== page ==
31 May PÉREZ FAMILY FOUNDATION GRANTS INSPIRE MIAMI’S NEXT-GEN ARTISTS
Editor’s Note: Arts for Learning Miami (A4L) and Miami Music Project (MMP) are 2018 grant recipients of The Jorge M. Pérez Family Foundation. A4L will use their grant to offer paid arts internships for more than 100 students while MMP will expand its signature children’s orchestra program into a new site. We spoke with A4L’s Sheila Womble and MMP’s Anna Klimala-Pietraszko to better-understand how they’re scaling effective arts education programs, in and out of school, to ensure all youth have access to the arts. This year, The Jorge M. Pérez Family Foundationhas launched the Pérez CreARTE Grants Program, investing more than $1 million in Miami-Dade organizations across three focus areas: artist fellowships and residencies, spaces for creation and arts education and access.
In March, 14 local high school students got the chance to showcase their artwork at the Coral Gables Museum. The “By Teenagers for Teenagers” exhibit and panel talk featured drawings, paintings, sculptures and installations by Arts4Learning ArtWorks interns, all students at Coral Gables, Miami Palmetto and South Miami Senior High Schools. Their work, as the young artists put it, captured “stories from our perspectives, in the way we see the world.”
“Arts are important for human development,” says Sheila Womble, A4L executive director. “They develop critical thinking skills, understanding, tolerance and can help children recognize what it means to live in a multicultural society.” It’s one reason why A4L works with local schools and other community-based programs to advance teaching and learning of all art types, including music, film, design, animation and architecture. Over the past 15 years, the nonprofit has integrated arts instruction throughout schools, pre-K to high school, reaching nearly 117,000 students.
Through the internship program, “we hire high school students to commission, produce and present work,” Womble explains. “While there are a number of internship programs out there, not many are arts-based, which is where A4L steps in.” Under the guidance of master artists, students gain access to studio time and mentorship in career skills, financial literacy and college advising. Interns also design, lead and produce community outreach projects. The internship ends with a public performance and exhibition, such as the spring “By Teenagers for Teenagers” show at Coral Gables Museum. With support from a 2018 grant from The Jorge M. Pérez Family Foundation, A4L will expand its internship program and offer paid summer opportunities for high school students in the visual or performing arts of their choice.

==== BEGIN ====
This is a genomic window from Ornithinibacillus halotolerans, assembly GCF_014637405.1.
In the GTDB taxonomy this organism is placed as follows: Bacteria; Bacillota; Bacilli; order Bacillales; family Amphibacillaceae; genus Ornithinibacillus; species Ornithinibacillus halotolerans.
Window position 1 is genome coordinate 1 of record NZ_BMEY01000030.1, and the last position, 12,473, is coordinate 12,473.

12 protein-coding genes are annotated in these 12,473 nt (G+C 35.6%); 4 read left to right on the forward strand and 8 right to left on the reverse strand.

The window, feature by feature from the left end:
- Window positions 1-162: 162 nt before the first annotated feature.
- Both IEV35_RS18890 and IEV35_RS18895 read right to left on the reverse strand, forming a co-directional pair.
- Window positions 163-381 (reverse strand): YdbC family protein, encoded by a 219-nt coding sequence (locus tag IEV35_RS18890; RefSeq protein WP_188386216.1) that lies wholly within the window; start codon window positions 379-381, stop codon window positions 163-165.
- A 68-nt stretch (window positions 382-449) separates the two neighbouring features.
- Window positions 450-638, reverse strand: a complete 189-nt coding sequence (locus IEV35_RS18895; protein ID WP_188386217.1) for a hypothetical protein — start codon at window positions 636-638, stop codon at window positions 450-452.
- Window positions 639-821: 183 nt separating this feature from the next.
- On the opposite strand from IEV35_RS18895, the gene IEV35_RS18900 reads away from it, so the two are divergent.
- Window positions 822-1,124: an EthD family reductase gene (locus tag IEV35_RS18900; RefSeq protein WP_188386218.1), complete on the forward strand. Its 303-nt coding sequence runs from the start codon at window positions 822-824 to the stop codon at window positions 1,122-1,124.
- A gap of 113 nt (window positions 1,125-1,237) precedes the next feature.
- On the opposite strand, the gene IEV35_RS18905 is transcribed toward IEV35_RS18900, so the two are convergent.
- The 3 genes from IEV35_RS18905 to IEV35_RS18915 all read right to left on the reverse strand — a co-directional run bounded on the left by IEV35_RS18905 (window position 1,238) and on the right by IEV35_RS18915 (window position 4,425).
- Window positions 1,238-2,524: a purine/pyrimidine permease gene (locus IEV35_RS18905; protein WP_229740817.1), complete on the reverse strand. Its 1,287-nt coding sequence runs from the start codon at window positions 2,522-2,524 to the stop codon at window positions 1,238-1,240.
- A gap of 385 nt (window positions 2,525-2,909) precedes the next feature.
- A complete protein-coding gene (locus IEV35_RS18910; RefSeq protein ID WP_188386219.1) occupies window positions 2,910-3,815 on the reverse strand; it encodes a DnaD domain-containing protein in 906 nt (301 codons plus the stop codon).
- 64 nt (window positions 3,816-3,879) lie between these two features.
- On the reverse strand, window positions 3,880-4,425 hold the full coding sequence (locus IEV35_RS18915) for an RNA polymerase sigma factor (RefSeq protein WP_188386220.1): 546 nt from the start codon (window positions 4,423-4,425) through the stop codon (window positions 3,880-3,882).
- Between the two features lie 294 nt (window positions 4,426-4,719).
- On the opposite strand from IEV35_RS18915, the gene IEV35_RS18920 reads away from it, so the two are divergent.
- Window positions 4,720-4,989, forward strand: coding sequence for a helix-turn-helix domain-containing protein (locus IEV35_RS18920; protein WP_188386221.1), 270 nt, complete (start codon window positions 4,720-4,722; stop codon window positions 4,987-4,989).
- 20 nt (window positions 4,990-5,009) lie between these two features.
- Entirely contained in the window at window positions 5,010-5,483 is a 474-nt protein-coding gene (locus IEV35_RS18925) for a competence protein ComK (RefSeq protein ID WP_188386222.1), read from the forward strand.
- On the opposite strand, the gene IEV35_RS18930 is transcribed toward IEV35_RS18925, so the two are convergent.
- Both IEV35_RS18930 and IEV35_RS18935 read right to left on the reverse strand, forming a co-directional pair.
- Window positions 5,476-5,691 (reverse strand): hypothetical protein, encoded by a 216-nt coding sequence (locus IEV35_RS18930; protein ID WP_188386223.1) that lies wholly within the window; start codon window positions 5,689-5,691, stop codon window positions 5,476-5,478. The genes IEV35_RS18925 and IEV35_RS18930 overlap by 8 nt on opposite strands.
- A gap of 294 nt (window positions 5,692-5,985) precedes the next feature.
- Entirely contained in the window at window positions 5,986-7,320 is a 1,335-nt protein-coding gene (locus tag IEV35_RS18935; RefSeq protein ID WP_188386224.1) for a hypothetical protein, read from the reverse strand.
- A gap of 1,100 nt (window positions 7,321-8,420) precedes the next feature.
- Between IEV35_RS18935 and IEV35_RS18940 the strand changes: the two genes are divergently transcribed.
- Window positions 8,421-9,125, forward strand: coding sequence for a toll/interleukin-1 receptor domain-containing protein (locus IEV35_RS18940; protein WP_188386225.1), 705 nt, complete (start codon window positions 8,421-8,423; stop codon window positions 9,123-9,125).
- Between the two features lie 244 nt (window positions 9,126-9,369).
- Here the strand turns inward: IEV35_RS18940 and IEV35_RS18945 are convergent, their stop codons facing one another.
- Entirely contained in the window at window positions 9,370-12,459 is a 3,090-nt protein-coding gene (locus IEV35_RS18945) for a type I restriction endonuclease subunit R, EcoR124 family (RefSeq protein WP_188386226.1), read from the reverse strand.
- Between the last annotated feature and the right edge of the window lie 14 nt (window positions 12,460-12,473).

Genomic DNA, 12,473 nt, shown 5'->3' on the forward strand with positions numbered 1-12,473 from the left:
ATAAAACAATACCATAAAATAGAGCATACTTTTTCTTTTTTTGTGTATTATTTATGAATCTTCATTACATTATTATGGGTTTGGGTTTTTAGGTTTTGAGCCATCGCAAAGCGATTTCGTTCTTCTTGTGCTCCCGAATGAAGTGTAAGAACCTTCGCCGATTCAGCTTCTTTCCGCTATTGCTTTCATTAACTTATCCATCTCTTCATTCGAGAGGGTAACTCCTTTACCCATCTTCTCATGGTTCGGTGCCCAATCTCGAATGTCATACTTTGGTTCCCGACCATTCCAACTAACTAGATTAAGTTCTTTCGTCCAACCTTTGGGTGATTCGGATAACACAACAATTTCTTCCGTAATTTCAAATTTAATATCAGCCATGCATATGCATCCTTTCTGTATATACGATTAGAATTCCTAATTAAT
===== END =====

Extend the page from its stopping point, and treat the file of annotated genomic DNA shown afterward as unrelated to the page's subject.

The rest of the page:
“Over the past decade, Miami has become known for its cultural community, and the arts play a huge role in that. So we have to start young and ensure we’re building a community that continues to recognize the value of art,” Sheila notes. “The foundation’s grant will help us inspire the next generation of Miami artists.”
A4L rests in good company. The Miami Music Project also works to increase arts access – in this case, music. The nonprofit builds orchestras throughout Miami-Dade County, with the end goal of “using music as a tool to bring social transformation,” according to Anna Klimala-Pietraszko, executive director of the nonprofit, which is rooted in the “El Sistema” philosophy of using music for social change. “Studies show that music education accelerates brain development, increases academic success and fosters lifelong benefits for those who have access.”
Now in its 10th year, the Miami Music Project has developed five orchestras throughout the county, in partnership with public schools in Little Havana, Little Haiti, Liberty City, Miami Gardens and Miami Springs. To mark the milestone, musicians performed at the Adrienne Arsht Center in January.
And in May, students performed their “Fantastic Season Finale” at the FIU Wertheim Performing Arts Center. With a 2018 grant from The Jorge M. Pérez Family Foundation, the nonprofit will expand to 10 orchestras over the next few years. Whether students go on to continue in music or not, Anna believes music stands as an integral part of building a stronger, more connected city.
“In Miami, we’re divided in different communities, but in an orchestra, we put all these kids together,” she points out. “Every student has their role and responsibilities in the orchestra. If one orchestra member doesn’t show up, it is to the detriment of the whole group. In this way, the orchestra resembles Miami, and learning how to support and give back to one another – when you’re learning these skills young, there’s no way not to give back to your community in the future.”
The deadline to apply for the Pérez CreARTE Grants Program has passed. Click here to learn more about the program.
Roshan Bransden is a freelance journalist writing about the local arts community.
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All photos courtesy of Arts 4 Learning and Miami Music Project.